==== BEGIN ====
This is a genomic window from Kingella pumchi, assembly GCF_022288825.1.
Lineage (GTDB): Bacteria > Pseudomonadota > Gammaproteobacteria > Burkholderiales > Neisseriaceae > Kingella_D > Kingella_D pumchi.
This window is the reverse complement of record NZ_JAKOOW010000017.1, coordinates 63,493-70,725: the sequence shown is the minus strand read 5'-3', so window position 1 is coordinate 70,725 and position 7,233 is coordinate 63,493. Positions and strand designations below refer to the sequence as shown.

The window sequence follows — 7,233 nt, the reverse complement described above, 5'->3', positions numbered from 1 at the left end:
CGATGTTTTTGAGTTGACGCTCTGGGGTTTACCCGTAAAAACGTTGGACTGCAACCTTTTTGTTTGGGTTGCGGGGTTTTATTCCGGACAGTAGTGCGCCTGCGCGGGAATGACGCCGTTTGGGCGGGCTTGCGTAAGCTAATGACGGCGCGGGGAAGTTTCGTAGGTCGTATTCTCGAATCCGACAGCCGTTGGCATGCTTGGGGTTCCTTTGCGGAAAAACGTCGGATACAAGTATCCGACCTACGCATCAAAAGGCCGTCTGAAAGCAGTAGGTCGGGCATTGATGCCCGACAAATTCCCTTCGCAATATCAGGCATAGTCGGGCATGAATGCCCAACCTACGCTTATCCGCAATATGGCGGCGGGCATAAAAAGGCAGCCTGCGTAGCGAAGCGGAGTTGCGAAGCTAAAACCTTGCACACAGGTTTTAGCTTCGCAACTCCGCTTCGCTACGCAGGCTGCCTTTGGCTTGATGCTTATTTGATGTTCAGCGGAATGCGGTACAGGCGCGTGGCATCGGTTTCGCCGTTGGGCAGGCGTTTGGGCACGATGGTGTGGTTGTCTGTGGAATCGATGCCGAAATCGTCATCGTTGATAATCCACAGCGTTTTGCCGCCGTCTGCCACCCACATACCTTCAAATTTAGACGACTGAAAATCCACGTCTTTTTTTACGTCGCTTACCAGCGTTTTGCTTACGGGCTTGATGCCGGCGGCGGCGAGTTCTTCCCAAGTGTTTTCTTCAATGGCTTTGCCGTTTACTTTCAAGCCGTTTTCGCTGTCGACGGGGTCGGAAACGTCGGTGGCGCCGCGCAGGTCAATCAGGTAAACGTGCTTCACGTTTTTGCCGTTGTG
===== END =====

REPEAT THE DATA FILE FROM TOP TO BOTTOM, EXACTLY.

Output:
This is a genomic window from Kingella pumchi, assembly GCF_022288825.1.
Lineage (GTDB): Bacteria > Pseudomonadota > Gammaproteobacteria > Burkholderiales > Neisseriaceae > Kingella_D > Kingella_D pumchi.
This window is the reverse complement of record NZ_JAKOOW010000017.1, coordinates 63,493-70,725: the sequence shown is the minus strand read 5'-3', so window position 1 is coordinate 70,725 and position 7,233 is coordinate 63,493. Positions and strand designations below refer to the sequence as shown.

The window sequence follows — 7,233 nt, the reverse complement described above, 5'->3', positions numbered from 1 at the left end:
CGATGTTTTTGAGTTGACGCTCTGGGGTTTACCCGTAAAAACGTTGGACTGCAACCTTTTTGTTTGGGTTGCGGGGTTTTATTCCGGACAGTAGTGCGCCTGCGCGGGAATGACGCCGTTTGGGCGGGCTTGCGTAAGCTAATGACGGCGCGGGGAAGTTTCGTAGGTCGTATTCTCGAATCCGACAGCCGTTGGCATGCTTGGGGTTCCTTTGCGGAAAAACGTCGGATACAAGTATCCGACCTACGCATCAAAAGGCCGTCTGAAAGCAGTAGGTCGGGCATTGATGCCCGACAAATTCCCTTCGCAATATCAGGCATAGTCGGGCATGAATGCCCAACCTACGCTTATCCGCAATATGGCGGCGGGCATAAAAAGGCAGCCTGCGTAGCGAAGCGGAGTTGCGAAGCTAAAACCTTGCACACAGGTTTTAGCTTCGCAACTCCGCTTCGCTACGCAGGCTGCCTTTGGCTTGATGCTTATTTGATGTTCAGCGGAATGCGGTACAGGCGCGTGGCATCGGTTTCGCCGTTGGGCAGGCGTTTGGGCACGATGGTGTGGTTGTCTGTGGAATCGATGCCGAAATCGTCATCGTTGATAATCCACAGCGTTTTGCCGCCGTCTGCCACCCACATACCTTCAAATTTAGACGACTGAAAATCCACGTCTTTTTTTACGTCGCTTACCAGCGTTTTGCTTACGGGCTTGATGCCGGCGGCGGCGAGTTCTTCCCAAGTGTTTTCTTCAATGGCTTTGCCGTTTACTTTCAAGCCGTTTTCGCTGTCGACGGGGTCGGAAACGTCGGTGGCGCCGCGCAGGTCAATCAGGTAAACGTGCTTCACGTTTTTGCCGTTGTG